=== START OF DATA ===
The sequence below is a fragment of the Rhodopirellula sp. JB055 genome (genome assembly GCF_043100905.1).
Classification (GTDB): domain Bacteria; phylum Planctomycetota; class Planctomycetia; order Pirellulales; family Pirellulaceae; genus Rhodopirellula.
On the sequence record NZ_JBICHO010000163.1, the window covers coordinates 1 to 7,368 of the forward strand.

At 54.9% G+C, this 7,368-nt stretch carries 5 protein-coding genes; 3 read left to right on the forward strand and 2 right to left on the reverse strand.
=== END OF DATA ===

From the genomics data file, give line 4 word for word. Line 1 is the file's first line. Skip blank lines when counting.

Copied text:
At 54.9% G+C, this 7,368-nt stretch carries 5 protein-coding genes; 3 read left to right on the forward strand and 2 right to left on the reverse strand.